Follow the money to win this wacky race

LEP Columnist Barry Freeman
LEP Columnist Barry Freeman
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Wonder when the UK will finally get around to legalising marijuana (AKA cannabis, herb, weed, dope, skunk, ganja, spliff, wacky baccy, fatty boom blatty, tea and much, much more)?

One suspects, ultimately, that the economics will make this decision for us. Actually, let me rephrase that: the economists will make this decision for us.

That shower tends to call the shots on most matters of note these days, don’t they?

And you can bet your sweet pink, black, whatever the hue, backside that the figures currently being bandied around this minty fresh legitimate global industry have set their voracious business heads turning all the way from The City to Wall Street.

Every indication thus far is that those corners of the world which recently decided – via the ballot box – to legalise, license and hopefully, ultimately, control marijuana have gotten in at the ground floor of a mellow gold mine.

The United States alone, or so it is soberly forecast in the financial pages, will soon cop an annual $10bn (£6bn) windfall courtesy of pioneering states like Colorado and Washington and their democratic move to decriminalise.

That’s not a typo. Six. Billion. Quid. Every year by 2018. Most of it totally new money to the legitimate economy, shifted overnight from countless untaxed criminal backwaters to the communal pool from which we all sup.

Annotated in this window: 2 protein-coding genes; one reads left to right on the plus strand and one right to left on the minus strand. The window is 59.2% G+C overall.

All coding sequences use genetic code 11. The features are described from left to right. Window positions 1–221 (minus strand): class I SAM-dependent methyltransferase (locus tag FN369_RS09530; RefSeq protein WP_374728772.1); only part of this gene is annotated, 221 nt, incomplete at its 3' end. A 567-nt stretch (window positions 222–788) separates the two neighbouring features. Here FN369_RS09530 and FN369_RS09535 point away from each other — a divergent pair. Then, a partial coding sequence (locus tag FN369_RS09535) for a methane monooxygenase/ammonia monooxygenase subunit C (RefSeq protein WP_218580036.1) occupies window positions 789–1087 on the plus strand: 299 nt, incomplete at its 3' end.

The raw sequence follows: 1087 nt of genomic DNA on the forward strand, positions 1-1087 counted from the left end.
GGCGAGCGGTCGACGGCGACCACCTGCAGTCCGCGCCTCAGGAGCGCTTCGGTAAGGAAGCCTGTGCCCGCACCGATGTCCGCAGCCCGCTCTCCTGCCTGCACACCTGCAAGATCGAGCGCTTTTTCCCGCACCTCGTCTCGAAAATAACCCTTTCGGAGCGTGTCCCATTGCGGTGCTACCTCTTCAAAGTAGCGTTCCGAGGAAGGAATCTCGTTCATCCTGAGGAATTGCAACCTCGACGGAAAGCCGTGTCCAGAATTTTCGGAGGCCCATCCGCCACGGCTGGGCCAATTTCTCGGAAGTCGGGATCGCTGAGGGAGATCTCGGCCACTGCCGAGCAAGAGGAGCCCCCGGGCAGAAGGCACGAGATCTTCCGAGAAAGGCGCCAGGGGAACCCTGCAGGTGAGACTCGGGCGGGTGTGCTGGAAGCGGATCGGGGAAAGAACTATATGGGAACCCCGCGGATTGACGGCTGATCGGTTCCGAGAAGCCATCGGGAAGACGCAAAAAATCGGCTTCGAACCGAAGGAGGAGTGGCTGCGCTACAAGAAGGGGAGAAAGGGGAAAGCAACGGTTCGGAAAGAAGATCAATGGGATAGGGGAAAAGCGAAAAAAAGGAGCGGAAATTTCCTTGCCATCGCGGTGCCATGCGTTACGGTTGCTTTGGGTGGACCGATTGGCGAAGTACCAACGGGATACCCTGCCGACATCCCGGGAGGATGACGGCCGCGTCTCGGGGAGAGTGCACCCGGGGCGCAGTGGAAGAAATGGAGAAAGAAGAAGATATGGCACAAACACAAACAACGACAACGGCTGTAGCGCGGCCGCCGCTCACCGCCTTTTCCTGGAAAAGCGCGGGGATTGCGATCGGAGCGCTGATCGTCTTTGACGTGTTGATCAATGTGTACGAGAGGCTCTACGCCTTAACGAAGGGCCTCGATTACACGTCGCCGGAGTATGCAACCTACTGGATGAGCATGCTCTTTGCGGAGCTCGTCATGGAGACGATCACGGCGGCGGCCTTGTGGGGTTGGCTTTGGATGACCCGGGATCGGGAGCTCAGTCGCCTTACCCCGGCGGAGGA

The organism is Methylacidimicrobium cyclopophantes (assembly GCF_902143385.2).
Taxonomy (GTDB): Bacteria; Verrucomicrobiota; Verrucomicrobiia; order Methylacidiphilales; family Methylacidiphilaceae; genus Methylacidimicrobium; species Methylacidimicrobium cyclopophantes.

Aready, purpose-built business infrastructure is forming around this ripe wealth generator, scores of new companies, some already multi-million concerns, initially to exploit existing demand, but also in anticipation of opportunities to come.

Folding money is being made, today, jobs created, both in the US states, in Uruguay (which in 2012 gave the drug a green light), maybe soon Peru, and, of course, China.

Despite remaining illegal in the People’s Republic, of 606 current cannabis related patents some 309 originated in China. Needless to say, by the time Britain gets in gear, so to speak, that cash-laden ship will long have sailed.

Which prompts me to wonder... Who is to say that, in the end, it will necessarily be British economists who get the casting vote? Might China be petty enough to pursue belated vengeance for the Opium Wars? Maybe, maybe not.

But I would.